Hot on the heels of the announcement of an Identity Ecosystem — a national strategy for secure online identity solutions, White House Cybersecurity Coordinator Howard Schmidt is talking details of the plan.
Schmidt, who is noted for relative reclusiveness when it comes to speaking to the media, sat down for an interview with online business journalist Herb Weisbaum, known as ConsumerMan, on the Internet’s “trust issues,” the role of the private sector and the technology behind secure identities.
Online trust is a two-way street, Schmidt suggested.
“Trust has always been a challenge because as we know, someone can put up a website in a relatively short period of time that looks very, very legitimate and can be used to harvest credit card numbers from consumers,” he explained. “By the same token, small businesses don’t always know exactly who they’re dealing with and they become the victims of fraud.”
As for the “heavy lifting” in terms of who will take the lead in building solutions, Schmidt said the private sector will spearhead efforts at creating many different ways to authenticate themselves online.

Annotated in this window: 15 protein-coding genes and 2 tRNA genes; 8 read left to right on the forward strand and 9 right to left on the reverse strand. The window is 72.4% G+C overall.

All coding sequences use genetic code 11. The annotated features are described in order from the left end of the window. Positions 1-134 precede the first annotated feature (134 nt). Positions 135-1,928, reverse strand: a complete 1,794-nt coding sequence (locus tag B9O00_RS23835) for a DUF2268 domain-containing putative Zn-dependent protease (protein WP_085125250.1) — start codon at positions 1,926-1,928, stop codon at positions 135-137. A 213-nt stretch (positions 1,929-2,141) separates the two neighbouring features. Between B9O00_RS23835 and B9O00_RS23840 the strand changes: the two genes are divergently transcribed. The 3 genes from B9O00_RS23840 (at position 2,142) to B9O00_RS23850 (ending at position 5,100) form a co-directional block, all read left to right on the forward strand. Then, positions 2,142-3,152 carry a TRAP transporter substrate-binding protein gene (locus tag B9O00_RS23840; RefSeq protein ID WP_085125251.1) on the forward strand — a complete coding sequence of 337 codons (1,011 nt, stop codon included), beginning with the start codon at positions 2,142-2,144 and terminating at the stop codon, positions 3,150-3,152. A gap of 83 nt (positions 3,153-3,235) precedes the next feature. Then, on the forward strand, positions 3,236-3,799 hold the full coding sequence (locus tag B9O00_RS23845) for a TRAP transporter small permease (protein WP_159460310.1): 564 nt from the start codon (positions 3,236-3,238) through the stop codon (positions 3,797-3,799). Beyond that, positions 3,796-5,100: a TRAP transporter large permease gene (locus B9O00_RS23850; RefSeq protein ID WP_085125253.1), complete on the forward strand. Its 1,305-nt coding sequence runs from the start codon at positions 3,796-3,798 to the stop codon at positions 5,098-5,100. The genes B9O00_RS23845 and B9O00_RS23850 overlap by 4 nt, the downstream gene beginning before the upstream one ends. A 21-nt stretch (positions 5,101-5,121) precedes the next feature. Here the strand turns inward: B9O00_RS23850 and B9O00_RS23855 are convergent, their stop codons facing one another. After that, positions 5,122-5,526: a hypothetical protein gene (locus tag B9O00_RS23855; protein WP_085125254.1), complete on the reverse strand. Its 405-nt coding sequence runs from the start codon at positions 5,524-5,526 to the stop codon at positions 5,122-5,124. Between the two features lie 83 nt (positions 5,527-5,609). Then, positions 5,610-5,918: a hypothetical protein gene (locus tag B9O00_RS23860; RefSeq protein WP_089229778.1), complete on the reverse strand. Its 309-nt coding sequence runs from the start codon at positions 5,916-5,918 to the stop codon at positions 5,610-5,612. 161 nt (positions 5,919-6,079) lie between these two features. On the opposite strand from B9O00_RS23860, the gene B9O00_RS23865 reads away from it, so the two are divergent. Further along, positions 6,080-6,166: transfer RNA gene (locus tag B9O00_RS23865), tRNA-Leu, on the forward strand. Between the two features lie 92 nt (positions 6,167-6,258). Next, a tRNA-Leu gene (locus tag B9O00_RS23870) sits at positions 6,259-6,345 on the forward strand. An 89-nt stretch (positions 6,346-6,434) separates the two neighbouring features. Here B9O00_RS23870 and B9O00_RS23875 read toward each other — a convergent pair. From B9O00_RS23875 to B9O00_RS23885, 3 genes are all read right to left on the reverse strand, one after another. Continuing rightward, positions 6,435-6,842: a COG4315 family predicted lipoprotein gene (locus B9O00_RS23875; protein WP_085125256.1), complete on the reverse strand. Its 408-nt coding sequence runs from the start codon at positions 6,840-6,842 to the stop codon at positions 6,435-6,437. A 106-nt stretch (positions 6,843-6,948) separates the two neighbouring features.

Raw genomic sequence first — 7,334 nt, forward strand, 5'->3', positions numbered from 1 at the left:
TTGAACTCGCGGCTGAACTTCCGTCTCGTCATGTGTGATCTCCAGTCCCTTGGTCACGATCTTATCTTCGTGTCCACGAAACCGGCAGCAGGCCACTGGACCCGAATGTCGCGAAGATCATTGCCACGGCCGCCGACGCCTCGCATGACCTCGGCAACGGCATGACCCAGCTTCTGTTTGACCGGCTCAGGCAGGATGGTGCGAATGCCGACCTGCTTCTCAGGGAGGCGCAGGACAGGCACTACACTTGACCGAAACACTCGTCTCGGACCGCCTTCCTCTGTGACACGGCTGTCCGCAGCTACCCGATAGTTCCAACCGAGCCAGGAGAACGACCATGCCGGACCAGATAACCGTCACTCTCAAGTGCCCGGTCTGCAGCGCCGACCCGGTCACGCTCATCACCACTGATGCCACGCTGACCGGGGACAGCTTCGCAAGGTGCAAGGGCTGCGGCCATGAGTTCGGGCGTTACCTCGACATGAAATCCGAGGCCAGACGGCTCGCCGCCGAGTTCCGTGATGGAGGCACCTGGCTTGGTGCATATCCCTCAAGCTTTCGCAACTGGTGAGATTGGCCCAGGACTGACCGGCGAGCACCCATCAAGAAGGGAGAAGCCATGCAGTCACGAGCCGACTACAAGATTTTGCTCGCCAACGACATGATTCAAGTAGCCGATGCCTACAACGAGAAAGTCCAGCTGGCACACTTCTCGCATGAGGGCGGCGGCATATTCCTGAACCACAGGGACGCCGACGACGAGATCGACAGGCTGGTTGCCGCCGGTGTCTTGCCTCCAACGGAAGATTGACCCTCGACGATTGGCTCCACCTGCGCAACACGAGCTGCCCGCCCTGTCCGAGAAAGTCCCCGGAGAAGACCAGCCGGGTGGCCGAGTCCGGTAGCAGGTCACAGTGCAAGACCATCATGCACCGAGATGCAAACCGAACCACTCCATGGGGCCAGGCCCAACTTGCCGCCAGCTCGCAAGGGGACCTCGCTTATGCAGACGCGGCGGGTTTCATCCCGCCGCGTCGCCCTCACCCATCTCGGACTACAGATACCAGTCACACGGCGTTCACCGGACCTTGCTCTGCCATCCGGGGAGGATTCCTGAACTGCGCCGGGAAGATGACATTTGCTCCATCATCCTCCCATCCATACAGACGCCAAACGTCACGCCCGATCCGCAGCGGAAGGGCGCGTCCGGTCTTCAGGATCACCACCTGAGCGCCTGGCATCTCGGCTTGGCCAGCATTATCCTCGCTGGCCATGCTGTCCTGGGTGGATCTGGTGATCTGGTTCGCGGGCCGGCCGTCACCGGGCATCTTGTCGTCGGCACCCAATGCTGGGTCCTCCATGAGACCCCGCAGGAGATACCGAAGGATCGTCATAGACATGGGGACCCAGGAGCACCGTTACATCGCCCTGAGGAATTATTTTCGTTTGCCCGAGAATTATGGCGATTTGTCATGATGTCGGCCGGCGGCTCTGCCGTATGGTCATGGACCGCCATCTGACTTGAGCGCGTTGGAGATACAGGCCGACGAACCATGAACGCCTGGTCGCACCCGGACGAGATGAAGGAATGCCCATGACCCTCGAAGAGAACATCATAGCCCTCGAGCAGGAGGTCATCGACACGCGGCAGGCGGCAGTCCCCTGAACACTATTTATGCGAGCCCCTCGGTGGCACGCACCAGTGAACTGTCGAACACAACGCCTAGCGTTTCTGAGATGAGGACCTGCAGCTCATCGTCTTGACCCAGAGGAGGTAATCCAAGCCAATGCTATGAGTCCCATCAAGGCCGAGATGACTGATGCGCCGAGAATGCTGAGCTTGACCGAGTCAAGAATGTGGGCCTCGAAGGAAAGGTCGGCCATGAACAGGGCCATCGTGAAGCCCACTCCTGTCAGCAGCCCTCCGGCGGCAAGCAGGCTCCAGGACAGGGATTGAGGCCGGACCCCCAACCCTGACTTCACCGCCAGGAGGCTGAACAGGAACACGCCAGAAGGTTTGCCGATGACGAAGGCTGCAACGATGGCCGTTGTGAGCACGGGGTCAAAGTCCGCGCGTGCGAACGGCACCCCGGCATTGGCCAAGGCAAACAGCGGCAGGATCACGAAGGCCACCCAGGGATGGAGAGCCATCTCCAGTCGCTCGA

“You can have a fob (a security token), you can have a smart card or you could have an application on a mobile device,” he explained. And, for some “it may be as easy as having a certificate on their system that allows that system to talk reliably with the e-commerce sites they’re going to.”
Schmidt deflected any hint that the Identity Ecosystem would amount to a national ID card or other surreptitious surveillance technique.
“It’s a matter of letting the private sector, through the normal course of doing business, give people choices, including multiple choices,” he said.
And one size does definitely not fit all.
“If I want an identity to deal with my bank, that is something that requires a higher level of validation,” he added. “But if I want nothing at all, so I can blog about things on the Internet, I also have the ability to do that.”